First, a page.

A Gardener Visits the Oregon Zoo

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As I write this an East Wind is blowing out of the Columbia River Gorge and I can hear the Doug fir tree as it gently brushes the roof. This winter, those branches will finally be removed. It is late, and the emergency respite child is asleep in bed and I can now openly feel afraid of the dried vines scratching at my window. I wish I could be upset at the person who planted them, but I cannot do that to myself. I meant no harm at the time. The scratching noises they make though are really a bit terrifying. I must remember to trim them back.
Ah yes, this is really about the zoo. This past Saturday we were at the Oregon Zoo and before we’d left the house with our last foster respite guest, I’d already decided to see the zoo through the fresh eyes of a gardener, and not necessarily just the animal lover that I am.
This meant—of course—that the first photo was of a bear. I am horrible at these assignments but I was simply too excited since I have not seen the black bears in some time now.

Back on track, I noticed this along the pathway as we continued. These are what we call sheds or shed antlers and they are just sitting around to make the place look more natural in the Pacific Northwest Exhibit. This kind of thrilled me and brought back memories of a mostly horrible camping trip to British Columbia with my father for one month after I’d graduated from high school. I would have preferred a week in NYC to that month of misery, but at least I really did get to know the desolate feeling of true wilderness.

While I was there, I found all kinds of odd animal bones by wandering a bit into the woods but I stopped doing that the day I heard a grizzly for the first time. Back home in Oregon, even after all of these years, I still love to toss out artifacts into my garden for that surreal juxtaposition. This winter I hope to go to the coast to get some more great stuff—another bone or two would be kind of fun—but my mainstay are large oyster shells.

My husband was briefly home this past weekend. He brought home books and clothing from his seasonal wine sojourn in California, and is now wrapping up what loose ends he can before returning home for the next 5 months. The arranged respite for the weekend was very excited to see him again and I think that’s something he is beginning to enjoy more and more even if it is confusing or rough at times. He was happy to be back in what we lovingly call the Pacific Wonderland.

The lifecycle of the salmon is represented by art at the zoo. (You cannot really keep salmon in tanks so they have trout instead.) There is an amazing mosaic in the walkway near this sculpture that is a favorite of mine. Salmon fertilizer is one of our favorite fertilizers here at home, so adding salmon again to my blog I do with pride.

This is an owl I caught napping but I cannot imagine it sleeps much with all the kids around it all day.

Owls can be useful for rodent control, even in the city, so of course it gets a gardeners seal of approval. Living at the base of the extinct volcano that is now a forested park, we have some owls living amongst us. There are some bats too, but they don’t visit me down here at the base much. (We have them at the zoo too, but by the time we made it to the bat cave, I was too tired to take another picture.)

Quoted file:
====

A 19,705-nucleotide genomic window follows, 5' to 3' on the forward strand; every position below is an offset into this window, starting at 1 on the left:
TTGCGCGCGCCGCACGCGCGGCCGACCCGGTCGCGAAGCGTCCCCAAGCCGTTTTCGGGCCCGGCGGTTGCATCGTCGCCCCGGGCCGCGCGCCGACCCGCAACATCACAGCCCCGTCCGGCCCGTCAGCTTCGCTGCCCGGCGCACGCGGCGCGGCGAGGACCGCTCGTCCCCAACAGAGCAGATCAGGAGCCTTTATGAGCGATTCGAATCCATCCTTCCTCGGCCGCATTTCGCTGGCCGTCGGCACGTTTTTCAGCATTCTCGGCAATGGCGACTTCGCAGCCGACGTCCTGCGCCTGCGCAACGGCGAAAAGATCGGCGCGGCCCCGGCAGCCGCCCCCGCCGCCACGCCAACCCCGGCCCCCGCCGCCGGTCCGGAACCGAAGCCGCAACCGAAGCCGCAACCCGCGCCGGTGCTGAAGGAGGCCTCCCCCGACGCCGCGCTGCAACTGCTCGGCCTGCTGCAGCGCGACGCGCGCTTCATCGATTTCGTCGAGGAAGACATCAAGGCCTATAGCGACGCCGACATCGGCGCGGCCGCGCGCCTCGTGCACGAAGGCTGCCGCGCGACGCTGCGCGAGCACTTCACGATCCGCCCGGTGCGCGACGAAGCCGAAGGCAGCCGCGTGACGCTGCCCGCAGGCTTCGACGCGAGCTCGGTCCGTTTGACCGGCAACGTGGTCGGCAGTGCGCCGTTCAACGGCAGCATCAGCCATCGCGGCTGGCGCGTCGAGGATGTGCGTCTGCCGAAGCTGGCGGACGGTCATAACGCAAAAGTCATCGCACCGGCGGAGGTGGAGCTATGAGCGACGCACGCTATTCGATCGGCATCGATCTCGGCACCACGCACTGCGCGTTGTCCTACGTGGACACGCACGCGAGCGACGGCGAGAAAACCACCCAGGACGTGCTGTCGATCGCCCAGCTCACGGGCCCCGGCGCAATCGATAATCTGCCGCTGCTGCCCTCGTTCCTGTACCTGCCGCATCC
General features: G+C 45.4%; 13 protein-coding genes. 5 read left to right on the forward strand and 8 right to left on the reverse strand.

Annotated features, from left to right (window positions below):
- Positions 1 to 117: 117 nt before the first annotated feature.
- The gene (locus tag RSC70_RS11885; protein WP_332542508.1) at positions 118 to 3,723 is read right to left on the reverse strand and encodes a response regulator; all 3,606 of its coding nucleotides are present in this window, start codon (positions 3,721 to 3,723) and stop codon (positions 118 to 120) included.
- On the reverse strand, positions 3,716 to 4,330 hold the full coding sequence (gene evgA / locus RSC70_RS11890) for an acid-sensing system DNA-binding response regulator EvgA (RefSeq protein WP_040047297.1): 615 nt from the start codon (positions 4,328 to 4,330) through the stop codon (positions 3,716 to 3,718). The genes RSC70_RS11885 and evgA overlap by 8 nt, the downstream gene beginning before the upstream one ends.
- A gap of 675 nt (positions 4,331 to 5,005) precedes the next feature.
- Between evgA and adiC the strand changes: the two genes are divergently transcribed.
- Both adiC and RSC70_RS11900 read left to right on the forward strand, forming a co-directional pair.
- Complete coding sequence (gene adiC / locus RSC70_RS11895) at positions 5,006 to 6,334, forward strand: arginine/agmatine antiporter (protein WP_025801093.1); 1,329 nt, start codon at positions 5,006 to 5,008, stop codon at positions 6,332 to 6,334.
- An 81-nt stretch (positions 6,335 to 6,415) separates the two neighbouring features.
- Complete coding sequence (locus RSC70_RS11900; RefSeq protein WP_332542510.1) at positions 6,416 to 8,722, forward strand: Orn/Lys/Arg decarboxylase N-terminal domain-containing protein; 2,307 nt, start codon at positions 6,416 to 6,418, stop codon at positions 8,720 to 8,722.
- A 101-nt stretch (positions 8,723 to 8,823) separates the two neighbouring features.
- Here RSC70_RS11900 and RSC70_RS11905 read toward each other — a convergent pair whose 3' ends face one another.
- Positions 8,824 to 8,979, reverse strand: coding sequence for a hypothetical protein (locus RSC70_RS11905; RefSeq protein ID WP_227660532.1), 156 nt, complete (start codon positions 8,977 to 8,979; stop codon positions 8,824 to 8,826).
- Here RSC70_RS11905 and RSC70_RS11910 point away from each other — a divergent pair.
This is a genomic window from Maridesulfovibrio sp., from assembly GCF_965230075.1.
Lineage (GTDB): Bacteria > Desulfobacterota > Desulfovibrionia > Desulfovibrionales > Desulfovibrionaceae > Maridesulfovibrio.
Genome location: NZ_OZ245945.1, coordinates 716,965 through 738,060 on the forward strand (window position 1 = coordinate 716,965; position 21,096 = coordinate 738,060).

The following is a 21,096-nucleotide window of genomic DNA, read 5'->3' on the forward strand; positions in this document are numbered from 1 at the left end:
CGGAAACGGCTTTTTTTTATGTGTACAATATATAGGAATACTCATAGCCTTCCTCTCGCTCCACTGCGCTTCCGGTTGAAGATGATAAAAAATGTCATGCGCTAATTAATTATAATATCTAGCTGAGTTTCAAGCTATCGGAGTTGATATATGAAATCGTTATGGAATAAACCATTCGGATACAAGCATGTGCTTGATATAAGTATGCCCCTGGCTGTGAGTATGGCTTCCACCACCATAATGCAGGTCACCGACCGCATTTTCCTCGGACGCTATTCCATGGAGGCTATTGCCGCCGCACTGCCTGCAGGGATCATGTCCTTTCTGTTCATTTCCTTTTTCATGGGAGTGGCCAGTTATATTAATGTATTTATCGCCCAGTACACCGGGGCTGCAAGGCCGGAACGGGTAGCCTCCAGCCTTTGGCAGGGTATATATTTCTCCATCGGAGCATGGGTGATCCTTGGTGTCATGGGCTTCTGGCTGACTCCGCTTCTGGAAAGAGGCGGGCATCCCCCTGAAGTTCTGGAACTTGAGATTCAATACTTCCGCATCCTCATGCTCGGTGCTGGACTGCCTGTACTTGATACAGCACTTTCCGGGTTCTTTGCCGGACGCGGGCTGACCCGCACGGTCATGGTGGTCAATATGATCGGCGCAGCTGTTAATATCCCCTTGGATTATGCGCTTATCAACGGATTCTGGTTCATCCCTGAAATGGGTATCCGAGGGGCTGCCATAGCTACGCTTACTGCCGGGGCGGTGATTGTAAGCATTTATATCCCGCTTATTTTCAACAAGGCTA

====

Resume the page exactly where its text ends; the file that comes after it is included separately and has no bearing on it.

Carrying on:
The native rose hips were really glistening and glowing. I didn’t get a full picture of this shrub rose, but it was lit up like a Christmas tree with all of its red hips. It made me crave my favorite black tea with rose petals for some strange reason.

Near the farm area, where they have the main petting zoo, this salvia was afire. I found it hard to believe that they were blooming away, but nearby there was a native Mimulus in bloom too. I mourned the fact that I was too late to harvest some of its seeds, but maybe next year.

I am not sure if this is the North American native Beauty Berry or not. It is planted between a viewing deck and either the hippo or giraffe and zebra area. This was a welcome sight since the colors are always so beautiful.

Temporarily the penguins have been moved into part of the polar bear exhibit. If you know any penguins, it should come as no great shock that their filter needs to be replaced at their house. This might take some time so they have made themselves at home.

They were sun worshipping while we were there and a few were swimming up to us as we looked through the glass. It was a great last stop and I am glad I pushed to see them and not the ice cream machine the foster respite was by that time obsessed with.

As we left on Saturday, this was the amazingly romantic weather we saw from the parking lot. Fog was settling in on the West hills, and down below, in the city, it was drizzly. Some folks feel that this kind of climate is heavy, or even depressing or sad, but I adore it. I might even want to add that it can inspire you to get some writing done that you’ve been meaning to get around to doing.

Today was mostly clear and sunny so we do have some good days around from time to time. I now have over 4,000 words written for this novel of mine, it was a great day, and a great weekend leading up to today as well.

4 thoughts on “A Gardener Visits the Oregon Zoo

  1. You have inspired me! I have some old bones, vertebrate of some large animal, acquired some time long ago, I don't remember how. Currently they sit atop the computer desk, but they will be wonderful in thegarden!

    Congratulations on a great beginning to your novel!

    Like

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